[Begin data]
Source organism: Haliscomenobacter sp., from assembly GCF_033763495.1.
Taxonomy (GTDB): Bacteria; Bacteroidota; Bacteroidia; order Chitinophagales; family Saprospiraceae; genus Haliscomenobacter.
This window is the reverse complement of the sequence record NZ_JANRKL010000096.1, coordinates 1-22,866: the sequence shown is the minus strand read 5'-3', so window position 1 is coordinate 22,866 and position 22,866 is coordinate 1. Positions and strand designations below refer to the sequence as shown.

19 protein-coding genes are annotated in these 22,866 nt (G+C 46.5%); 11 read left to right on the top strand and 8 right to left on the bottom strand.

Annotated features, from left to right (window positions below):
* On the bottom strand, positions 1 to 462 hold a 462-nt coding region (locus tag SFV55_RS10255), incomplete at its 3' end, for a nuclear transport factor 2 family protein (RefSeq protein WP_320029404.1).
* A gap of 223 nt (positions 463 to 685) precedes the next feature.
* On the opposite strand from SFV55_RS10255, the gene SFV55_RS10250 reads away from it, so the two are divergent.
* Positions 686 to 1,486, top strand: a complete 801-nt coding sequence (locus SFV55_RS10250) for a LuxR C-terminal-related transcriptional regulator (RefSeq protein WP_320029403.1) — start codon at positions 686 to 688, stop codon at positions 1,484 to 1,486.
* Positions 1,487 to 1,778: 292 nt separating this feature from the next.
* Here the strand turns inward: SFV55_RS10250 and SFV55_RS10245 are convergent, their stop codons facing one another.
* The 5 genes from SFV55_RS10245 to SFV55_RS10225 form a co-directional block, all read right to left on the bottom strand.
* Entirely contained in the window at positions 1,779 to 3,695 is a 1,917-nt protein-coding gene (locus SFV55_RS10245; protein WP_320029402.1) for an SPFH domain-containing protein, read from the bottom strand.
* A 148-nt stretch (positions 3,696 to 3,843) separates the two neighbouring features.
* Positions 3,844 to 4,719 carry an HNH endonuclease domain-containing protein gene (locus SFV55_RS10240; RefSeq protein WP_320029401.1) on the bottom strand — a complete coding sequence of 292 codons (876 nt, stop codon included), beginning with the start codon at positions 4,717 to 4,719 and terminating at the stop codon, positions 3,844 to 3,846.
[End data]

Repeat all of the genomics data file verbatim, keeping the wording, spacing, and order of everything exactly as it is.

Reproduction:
Source organism: Haliscomenobacter sp., from assembly GCF_033763495.1.
Taxonomy (GTDB): Bacteria; Bacteroidota; Bacteroidia; order Chitinophagales; family Saprospiraceae; genus Haliscomenobacter.
This window is the reverse complement of the sequence record NZ_JANRKL010000096.1, coordinates 1-22,866: the sequence shown is the minus strand read 5'-3', so window position 1 is coordinate 22,866 and position 22,866 is coordinate 1. Positions and strand designations below refer to the sequence as shown.

19 protein-coding genes are annotated in these 22,866 nt (G+C 46.5%); 11 read left to right on the top strand and 8 right to left on the bottom strand.

Annotated features, from left to right (window positions below):
* On the bottom strand, positions 1 to 462 hold a 462-nt coding region (locus tag SFV55_RS10255), incomplete at its 3' end, for a nuclear transport factor 2 family protein (RefSeq protein WP_320029404.1).
* A gap of 223 nt (positions 463 to 685) precedes the next feature.
* On the opposite strand from SFV55_RS10255, the gene SFV55_RS10250 reads away from it, so the two are divergent.
* Positions 686 to 1,486, top strand: a complete 801-nt coding sequence (locus SFV55_RS10250) for a LuxR C-terminal-related transcriptional regulator (RefSeq protein WP_320029403.1) — start codon at positions 686 to 688, stop codon at positions 1,484 to 1,486.
* Positions 1,487 to 1,778: 292 nt separating this feature from the next.
* Here the strand turns inward: SFV55_RS10250 and SFV55_RS10245 are convergent, their stop codons facing one another.
* The 5 genes from SFV55_RS10245 to SFV55_RS10225 form a co-directional block, all read right to left on the bottom strand.
* Entirely contained in the window at positions 1,779 to 3,695 is a 1,917-nt protein-coding gene (locus SFV55_RS10245; protein WP_320029402.1) for an SPFH domain-containing protein, read from the bottom strand.
* A 148-nt stretch (positions 3,696 to 3,843) separates the two neighbouring features.
* Positions 3,844 to 4,719 carry an HNH endonuclease domain-containing protein gene (locus SFV55_RS10240; RefSeq protein WP_320029401.1) on the bottom strand — a complete coding sequence of 292 codons (876 nt, stop codon included), beginning with the start codon at positions 4,717 to 4,719 and terminating at the stop codon, positions 3,844 to 3,846.